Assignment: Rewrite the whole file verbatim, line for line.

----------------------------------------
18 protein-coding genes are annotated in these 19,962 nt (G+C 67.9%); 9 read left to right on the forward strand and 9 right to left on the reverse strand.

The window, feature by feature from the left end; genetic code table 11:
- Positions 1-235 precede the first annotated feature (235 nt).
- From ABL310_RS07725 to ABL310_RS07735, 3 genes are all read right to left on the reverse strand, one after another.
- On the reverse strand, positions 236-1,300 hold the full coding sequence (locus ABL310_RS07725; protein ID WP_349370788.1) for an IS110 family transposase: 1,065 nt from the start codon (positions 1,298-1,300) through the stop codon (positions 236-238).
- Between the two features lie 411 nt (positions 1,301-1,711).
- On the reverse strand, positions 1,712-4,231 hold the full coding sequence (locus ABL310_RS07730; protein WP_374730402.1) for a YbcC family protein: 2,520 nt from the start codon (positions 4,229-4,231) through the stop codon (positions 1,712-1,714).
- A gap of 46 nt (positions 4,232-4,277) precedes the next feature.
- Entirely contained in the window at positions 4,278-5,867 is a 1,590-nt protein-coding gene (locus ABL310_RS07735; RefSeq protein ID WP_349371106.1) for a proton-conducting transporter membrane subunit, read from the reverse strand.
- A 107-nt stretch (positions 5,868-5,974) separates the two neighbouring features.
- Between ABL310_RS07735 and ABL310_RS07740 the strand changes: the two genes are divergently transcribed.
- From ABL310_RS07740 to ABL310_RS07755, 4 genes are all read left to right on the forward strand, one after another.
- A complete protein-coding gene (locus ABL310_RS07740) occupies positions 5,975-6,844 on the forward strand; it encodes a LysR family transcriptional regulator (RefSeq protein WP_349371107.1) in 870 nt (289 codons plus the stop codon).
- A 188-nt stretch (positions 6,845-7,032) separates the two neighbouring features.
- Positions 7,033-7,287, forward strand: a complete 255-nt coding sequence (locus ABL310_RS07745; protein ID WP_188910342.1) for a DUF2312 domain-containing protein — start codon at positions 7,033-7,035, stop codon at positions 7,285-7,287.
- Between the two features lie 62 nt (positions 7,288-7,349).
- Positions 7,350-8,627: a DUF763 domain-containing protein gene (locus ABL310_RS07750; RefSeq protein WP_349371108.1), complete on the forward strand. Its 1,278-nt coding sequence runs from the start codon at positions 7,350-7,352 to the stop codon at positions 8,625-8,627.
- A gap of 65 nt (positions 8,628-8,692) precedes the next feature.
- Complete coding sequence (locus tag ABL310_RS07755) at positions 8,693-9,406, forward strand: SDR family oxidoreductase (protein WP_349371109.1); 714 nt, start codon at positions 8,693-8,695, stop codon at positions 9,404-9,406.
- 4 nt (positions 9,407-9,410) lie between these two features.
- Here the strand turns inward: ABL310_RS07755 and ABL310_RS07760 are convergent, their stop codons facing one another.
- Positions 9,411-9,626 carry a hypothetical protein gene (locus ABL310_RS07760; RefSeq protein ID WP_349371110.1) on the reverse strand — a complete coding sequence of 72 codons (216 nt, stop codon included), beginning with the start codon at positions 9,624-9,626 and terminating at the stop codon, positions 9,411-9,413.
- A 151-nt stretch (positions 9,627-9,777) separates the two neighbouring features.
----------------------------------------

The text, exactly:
18 protein-coding genes are annotated in these 19,962 nt (G+C 67.9%); 9 read left to right on the forward strand and 9 right to left on the reverse strand.

The window, feature by feature from the left end; genetic code table 11:
- Positions 1-235 precede the first annotated feature (235 nt).
- From ABL310_RS07725 to ABL310_RS07735, 3 genes are all read right to left on the reverse strand, one after another.
- On the reverse strand, positions 236-1,300 hold the full coding sequence (locus ABL310_RS07725; protein ID WP_349370788.1) for an IS110 family transposase: 1,065 nt from the start codon (positions 1,298-1,300) through the stop codon (positions 236-238).
- Between the two features lie 411 nt (positions 1,301-1,711).
- On the reverse strand, positions 1,712-4,231 hold the full coding sequence (locus ABL310_RS07730; protein WP_374730402.1) for a YbcC family protein: 2,520 nt from the start codon (positions 4,229-4,231) through the stop codon (positions 1,712-1,714).
- A gap of 46 nt (positions 4,232-4,277) precedes the next feature.
- Entirely contained in the window at positions 4,278-5,867 is a 1,590-nt protein-coding gene (locus ABL310_RS07735; RefSeq protein ID WP_349371106.1) for a proton-conducting transporter membrane subunit, read from the reverse strand.
- A 107-nt stretch (positions 5,868-5,974) separates the two neighbouring features.
- Between ABL310_RS07735 and ABL310_RS07740 the strand changes: the two genes are divergently transcribed.
- From ABL310_RS07740 to ABL310_RS07755, 4 genes are all read left to right on the forward strand, one after another.
- A complete protein-coding gene (locus ABL310_RS07740) occupies positions 5,975-6,844 on the forward strand; it encodes a LysR family transcriptional regulator (RefSeq protein WP_349371107.1) in 870 nt (289 codons plus the stop codon).
- A 188-nt stretch (positions 6,845-7,032) separates the two neighbouring features.
- Positions 7,033-7,287, forward strand: a complete 255-nt coding sequence (locus ABL310_RS07745; protein ID WP_188910342.1) for a DUF2312 domain-containing protein — start codon at positions 7,033-7,035, stop codon at positions 7,285-7,287.
- Between the two features lie 62 nt (positions 7,288-7,349).
- Positions 7,350-8,627: a DUF763 domain-containing protein gene (locus ABL310_RS07750; RefSeq protein WP_349371108.1), complete on the forward strand. Its 1,278-nt coding sequence runs from the start codon at positions 7,350-7,352 to the stop codon at positions 8,625-8,627.
- A gap of 65 nt (positions 8,628-8,692) precedes the next feature.
- Complete coding sequence (locus tag ABL310_RS07755) at positions 8,693-9,406, forward strand: SDR family oxidoreductase (protein WP_349371109.1); 714 nt, start codon at positions 8,693-8,695, stop codon at positions 9,404-9,406.
- 4 nt (positions 9,407-9,410) lie between these two features.
- Here the strand turns inward: ABL310_RS07755 and ABL310_RS07760 are convergent, their stop codons facing one another.
- Positions 9,411-9,626 carry a hypothetical protein gene (locus ABL310_RS07760; RefSeq protein ID WP_349371110.1) on the reverse strand — a complete coding sequence of 72 codons (216 nt, stop codon included), beginning with the start codon at positions 9,624-9,626 and terminating at the stop codon, positions 9,411-9,413.
- A 151-nt stretch (positions 9,627-9,777) separates the two neighbouring features.